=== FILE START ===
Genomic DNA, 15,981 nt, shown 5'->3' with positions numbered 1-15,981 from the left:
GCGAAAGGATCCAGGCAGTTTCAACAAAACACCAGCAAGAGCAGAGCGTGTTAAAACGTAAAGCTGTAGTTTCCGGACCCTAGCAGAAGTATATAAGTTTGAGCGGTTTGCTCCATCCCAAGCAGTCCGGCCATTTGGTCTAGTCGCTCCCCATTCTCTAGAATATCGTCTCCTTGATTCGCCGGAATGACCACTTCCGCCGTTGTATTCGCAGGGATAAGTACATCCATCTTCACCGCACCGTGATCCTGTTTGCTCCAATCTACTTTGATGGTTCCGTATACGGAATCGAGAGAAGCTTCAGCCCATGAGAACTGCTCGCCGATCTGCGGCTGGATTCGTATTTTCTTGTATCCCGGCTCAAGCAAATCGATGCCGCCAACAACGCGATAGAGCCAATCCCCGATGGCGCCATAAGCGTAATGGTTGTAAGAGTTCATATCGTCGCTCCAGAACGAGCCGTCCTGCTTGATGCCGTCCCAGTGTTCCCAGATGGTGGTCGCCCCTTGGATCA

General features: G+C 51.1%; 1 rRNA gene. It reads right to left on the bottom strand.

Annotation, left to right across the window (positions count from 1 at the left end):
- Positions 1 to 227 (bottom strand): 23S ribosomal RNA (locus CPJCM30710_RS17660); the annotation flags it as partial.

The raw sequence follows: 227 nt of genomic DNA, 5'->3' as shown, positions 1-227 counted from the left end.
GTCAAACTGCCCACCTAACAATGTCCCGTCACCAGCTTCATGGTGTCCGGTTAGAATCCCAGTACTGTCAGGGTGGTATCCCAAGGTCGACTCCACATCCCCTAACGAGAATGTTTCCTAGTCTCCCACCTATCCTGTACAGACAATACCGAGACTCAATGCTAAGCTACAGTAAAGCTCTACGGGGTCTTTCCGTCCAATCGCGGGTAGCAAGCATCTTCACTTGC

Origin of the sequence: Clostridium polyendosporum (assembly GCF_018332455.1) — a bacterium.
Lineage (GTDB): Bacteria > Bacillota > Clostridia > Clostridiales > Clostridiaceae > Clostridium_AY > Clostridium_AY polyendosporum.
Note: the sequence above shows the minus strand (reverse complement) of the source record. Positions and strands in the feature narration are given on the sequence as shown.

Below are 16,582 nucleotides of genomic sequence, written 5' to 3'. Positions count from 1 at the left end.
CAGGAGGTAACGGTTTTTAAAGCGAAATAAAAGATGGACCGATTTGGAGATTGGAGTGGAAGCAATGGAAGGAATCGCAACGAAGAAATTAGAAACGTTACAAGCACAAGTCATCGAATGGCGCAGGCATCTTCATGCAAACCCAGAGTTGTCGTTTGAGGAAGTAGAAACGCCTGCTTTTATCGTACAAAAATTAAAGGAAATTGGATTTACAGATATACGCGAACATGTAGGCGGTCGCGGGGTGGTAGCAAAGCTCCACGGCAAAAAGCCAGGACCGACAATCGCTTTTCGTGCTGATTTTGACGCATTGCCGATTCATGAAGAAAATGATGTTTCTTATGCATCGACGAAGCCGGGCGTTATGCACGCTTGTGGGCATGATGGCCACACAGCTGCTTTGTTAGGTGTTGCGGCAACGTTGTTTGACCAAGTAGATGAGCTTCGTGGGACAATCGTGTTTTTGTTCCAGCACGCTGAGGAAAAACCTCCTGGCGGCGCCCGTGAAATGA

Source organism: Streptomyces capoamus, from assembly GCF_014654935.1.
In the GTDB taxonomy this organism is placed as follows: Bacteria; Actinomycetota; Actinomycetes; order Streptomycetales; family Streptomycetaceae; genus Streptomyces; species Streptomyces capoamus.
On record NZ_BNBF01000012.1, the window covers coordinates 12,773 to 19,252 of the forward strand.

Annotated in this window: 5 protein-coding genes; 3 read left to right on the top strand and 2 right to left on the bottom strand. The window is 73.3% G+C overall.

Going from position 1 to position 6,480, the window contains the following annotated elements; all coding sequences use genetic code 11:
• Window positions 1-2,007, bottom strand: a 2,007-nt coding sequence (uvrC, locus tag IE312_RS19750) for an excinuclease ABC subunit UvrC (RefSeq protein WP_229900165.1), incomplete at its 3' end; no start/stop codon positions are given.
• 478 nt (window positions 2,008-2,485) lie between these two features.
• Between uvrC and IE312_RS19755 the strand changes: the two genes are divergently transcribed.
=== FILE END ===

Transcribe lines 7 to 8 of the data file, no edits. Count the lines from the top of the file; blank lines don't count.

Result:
GTCAAACTGCCCACCTAACAATGTCCCGTCACCAGCTTCATGGTGTCCGGTTAGAATCCCAGTACTGTCAGGGTGGTATCCCAAGGTCGACTCCACATCCCCTAACGAGAATGTTTCCTAGTCTCCCACCTATCCTGTACAGACAATACCGAGACTCAATGCTAAGCTACAGTAAAGCTCTACGGGGTCTTTCCGTCCAATCGCGGGTAGCAAGCATCTTCACTTGC

Origin of the sequence: Clostridium polyendosporum (assembly GCF_018332455.1) — a bacterium.